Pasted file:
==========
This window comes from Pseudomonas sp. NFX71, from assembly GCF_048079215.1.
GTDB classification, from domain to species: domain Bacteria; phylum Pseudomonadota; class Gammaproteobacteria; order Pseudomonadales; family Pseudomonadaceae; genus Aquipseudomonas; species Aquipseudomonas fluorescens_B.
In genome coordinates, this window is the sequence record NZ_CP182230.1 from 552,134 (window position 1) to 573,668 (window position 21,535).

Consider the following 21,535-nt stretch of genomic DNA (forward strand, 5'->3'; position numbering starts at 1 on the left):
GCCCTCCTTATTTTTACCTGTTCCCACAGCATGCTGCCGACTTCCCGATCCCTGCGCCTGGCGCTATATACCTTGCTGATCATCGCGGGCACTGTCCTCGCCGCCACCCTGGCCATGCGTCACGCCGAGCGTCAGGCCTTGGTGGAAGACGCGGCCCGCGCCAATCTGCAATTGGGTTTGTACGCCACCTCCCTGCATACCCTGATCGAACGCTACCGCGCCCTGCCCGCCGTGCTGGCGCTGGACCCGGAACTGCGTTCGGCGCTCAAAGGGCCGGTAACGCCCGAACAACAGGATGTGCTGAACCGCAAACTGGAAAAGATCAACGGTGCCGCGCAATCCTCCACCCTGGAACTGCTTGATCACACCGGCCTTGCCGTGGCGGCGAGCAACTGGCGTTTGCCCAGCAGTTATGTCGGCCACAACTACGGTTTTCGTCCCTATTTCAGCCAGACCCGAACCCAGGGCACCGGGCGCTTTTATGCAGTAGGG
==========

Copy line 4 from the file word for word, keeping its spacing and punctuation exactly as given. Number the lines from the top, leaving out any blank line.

Consider the following 21,535-nt stretch of genomic DNA (forward strand, 5'->3'; position numbering starts at 1 on the left):